In accordance with the prior invention, two weak links 13 and 14 are included, coupling the lower superconductive layer 10 to the upper superconductive layer 11. The weak links 13 and 14 are formed by very small diameter holes 15 and 16 through insulative layer 12 that are filled with superconductive material when superconductive layer 11 is deposited over insulative layer 12. Holes 15 and 16 may conveniently have diameters of about one micron. It will be appreciated that more than one weak links may be provided through insulative layer 12. It will furthermore be appreciated that the dimension of one micron is exemplary, other dimensions being useable in supporting weak link properties, the main criterion being that the length and width are approximately equal to or less than the conventional superconducting coherence length.
A region 17 is illustrated which is generally bounded as shown in dotted lines by the weak links 13 and 14 and the surfaces of upper and lower superconductive layers 10 and 11 adjacent insulative layer 12. The total effective region is defined in accordance with the depth of penetration of magnetic fields into the superconductive material, which depth of penetration is given by the conventional London penetration depth λ. Control of the critical current through the SQUID from layer 10 to layer 11 is provided by the magnetic flux that threads region 17.
Referring to FIG. 3, in which like reference numerals indicate like components with respect to FIGS. 1 and 2, a more detailed and complete cross-section of the SQUID of FIGS. 1 and 2 is illustrated. As is known by those skilled in the art, superconductive Josephson logic and memory circuits are generally planar devices with the elements thereof deposited on a superconductive microwave ground plane with the superconductive lines of the device forming microwave strip transmission lines with respect thereto. Accordingly, the lower superconductive layer 10 of FIG. 2 is deposited in FIG. 3 over a superconductive ground plane 20 separated therefrom by the microwave strip transmission line dielectric layer 21. The ground plane 20 is normally deposited over a substrate layer 9 of silicon having an oxidized surface 8. The ground plane 20 may, for example, be a sputtered layer of niobium 1,000 to 5,000 Angstrom units thick deposited on substrate surface 8, with dielectric layer 21 consisting of sputtered silicon dioxide or amorphous silicon deposited on ground plane 20. Superconductive microwave strip extensions 22 and 23 of superconductive layers 10 and 11, respectively, are deposited on dielectric layer 21 and may form part of the superconductive Josephson logic or memory circuit in which the SQUID is utilized as an active swtich, for example.
A further insulator layer 24 deposited over superconductive layer 11 functions to insulate electrically a control line 25 from layer 11. Control line 25 is a superconductive strip disposed parallel to strips 10 and 11 at least in the region of the weak links 13 and 14. In a practical circuit, it is to be understood that control line 25 should not actually run superposed with respect to extensions 22 and 23 so as not to disrupt the microwave transmisson line properties thereof. Current flowing through control line 25 generates a magnetic field resulting in control flux threading region 17 (FIG. 2), thus providing control of the current through weak links 13 and 14. Superconductive ground plane 20 functions to confine all of the magnetic fields produced by currents flowing in microwave strips 10 and 11 to the same side of ground plane 20 as the sources of the fields. Thus, ground plane 20 increases the coupling of the magnetic field generated by control line 25 to the SQUID. The planes containing the respective upper and lower superconductive layers 11 and 10 are substantially parallel to the planes of superconductive ground plane 20 and to control line 25, with weak links 13 and 14 disposed substantially orthogonally with respect thereto.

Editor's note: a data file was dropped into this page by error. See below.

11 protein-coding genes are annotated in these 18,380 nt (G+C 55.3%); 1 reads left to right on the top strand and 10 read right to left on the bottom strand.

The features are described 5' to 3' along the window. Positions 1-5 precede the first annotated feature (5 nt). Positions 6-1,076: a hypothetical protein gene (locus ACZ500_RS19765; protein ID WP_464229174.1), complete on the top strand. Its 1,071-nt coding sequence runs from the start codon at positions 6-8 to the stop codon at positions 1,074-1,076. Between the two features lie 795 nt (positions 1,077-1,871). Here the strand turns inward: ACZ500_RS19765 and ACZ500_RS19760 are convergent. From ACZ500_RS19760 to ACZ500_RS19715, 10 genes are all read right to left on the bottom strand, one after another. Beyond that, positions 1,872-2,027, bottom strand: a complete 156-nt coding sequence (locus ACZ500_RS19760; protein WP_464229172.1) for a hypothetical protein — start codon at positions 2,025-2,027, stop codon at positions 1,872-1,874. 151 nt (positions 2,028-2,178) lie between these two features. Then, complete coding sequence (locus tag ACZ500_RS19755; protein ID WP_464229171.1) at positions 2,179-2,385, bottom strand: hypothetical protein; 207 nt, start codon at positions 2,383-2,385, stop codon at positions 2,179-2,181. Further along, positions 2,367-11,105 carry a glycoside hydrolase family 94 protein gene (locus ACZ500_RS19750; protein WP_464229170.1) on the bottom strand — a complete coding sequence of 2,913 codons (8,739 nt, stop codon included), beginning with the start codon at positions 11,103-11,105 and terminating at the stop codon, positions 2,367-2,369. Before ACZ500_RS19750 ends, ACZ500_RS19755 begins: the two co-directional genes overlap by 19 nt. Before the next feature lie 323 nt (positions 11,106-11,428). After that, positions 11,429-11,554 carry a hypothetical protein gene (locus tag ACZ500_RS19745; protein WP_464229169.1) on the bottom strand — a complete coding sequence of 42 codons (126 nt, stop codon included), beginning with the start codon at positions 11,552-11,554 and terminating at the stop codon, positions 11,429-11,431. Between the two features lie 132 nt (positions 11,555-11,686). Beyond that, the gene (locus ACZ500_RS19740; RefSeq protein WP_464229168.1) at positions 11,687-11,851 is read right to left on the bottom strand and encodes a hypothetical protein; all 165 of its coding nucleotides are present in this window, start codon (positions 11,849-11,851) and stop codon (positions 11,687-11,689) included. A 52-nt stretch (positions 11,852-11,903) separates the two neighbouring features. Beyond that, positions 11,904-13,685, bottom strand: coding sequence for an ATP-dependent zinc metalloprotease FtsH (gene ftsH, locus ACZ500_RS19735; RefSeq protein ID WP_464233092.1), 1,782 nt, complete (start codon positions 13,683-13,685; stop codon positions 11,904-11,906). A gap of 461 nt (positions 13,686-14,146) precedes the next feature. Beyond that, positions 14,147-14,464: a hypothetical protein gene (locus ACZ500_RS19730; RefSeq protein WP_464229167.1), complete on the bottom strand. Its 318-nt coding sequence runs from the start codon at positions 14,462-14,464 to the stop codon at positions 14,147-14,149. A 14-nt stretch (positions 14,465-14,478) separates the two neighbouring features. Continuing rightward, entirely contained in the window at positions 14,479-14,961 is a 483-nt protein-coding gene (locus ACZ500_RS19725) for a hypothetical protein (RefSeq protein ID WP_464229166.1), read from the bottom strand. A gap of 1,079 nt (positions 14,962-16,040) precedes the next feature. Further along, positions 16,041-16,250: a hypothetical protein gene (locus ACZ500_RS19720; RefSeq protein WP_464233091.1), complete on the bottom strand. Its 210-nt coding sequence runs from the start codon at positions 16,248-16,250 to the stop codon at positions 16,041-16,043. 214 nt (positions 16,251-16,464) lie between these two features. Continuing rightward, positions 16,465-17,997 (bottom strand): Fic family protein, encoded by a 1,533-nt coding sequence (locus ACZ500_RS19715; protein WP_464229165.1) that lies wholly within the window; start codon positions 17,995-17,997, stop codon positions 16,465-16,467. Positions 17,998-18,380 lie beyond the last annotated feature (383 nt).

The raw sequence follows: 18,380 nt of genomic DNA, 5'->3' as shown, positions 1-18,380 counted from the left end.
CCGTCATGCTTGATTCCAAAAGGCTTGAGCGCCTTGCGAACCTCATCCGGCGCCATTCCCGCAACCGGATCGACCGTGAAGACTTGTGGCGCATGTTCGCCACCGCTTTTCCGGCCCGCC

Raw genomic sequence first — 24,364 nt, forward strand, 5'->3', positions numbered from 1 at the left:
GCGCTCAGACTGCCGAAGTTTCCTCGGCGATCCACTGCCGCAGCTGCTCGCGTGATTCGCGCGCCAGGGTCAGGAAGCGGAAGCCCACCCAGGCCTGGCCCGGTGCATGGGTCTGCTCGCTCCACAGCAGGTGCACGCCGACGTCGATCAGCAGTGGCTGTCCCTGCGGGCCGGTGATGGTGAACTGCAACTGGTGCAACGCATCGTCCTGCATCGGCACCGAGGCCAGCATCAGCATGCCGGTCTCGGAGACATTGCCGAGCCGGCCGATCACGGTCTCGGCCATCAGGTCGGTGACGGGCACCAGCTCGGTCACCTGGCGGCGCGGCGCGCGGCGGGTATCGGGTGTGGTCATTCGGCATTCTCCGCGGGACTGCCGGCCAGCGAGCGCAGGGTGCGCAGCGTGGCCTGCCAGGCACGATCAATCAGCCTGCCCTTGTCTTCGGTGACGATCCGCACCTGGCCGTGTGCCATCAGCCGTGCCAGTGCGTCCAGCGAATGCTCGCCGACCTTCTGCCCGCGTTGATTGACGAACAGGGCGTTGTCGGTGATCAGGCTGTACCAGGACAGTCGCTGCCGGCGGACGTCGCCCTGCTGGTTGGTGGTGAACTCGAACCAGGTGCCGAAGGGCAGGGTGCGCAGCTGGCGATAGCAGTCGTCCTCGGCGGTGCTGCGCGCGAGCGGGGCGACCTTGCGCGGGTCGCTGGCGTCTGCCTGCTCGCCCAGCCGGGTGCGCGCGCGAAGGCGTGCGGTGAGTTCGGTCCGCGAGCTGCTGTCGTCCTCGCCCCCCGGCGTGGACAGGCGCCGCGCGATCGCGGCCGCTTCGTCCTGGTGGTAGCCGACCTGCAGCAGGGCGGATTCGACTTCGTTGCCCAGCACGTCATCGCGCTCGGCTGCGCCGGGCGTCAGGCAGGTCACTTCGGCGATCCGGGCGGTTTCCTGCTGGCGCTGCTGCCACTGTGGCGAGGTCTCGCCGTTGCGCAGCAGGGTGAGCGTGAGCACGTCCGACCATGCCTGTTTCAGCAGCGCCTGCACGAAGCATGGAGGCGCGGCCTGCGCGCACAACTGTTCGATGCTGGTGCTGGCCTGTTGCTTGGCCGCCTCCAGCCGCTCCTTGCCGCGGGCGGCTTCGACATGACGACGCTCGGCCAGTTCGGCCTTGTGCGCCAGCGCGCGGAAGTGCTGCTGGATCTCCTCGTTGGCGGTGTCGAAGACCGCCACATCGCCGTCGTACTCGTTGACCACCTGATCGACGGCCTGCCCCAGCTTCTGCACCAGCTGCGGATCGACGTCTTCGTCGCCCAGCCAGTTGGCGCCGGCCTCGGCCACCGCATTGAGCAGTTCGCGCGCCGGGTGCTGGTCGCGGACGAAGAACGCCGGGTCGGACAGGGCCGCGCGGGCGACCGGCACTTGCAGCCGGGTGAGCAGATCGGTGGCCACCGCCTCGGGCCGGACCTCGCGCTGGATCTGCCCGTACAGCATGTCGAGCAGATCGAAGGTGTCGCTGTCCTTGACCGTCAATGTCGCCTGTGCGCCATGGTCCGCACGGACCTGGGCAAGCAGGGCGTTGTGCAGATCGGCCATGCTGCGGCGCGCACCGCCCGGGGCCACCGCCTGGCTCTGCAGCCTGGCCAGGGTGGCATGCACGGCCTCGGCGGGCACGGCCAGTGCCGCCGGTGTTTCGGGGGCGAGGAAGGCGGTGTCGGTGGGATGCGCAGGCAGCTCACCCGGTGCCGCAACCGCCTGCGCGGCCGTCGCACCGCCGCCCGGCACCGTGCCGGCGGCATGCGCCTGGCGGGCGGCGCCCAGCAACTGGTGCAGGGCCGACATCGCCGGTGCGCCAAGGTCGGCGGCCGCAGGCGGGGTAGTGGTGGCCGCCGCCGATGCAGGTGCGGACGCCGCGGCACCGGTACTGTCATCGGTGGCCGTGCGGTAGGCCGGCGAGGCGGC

In operation, current flowing between lines 22 and 23 through the device of FIG. 3 is controlled by the magnetic field through the SQUID generated by current passed through control line 25. FIG. 4 illustrates the current-voltage characteristics of the SQUID when the control line current is equal to zero (curve 35) and when the control line current is equal to I1 (curve 36). The current voltage characteristics of the SQUID may be derived by forcing a variable current between leads 22 and 23 and measuring the voltage therebetween for various values of direct current applied to control line 25. These characteristics may conveniently be displayed, for example, on an oscilloscope by applying an alternating current to the SQUID with a variable direct current applied to control line 25. The critical current Ic for zero control line current is IC.sbsb.0, whereas the critical current for the control line current I1 is IC.sbsb.1. Thus, when the external magnetic field applied to the SQUID is zero, the value of the current through the SQUID is the critical current IC.sbsb.0. When a current I1 is passed through control line 25, the value of the current through the SQUID is the critical current IC.sbsb.1.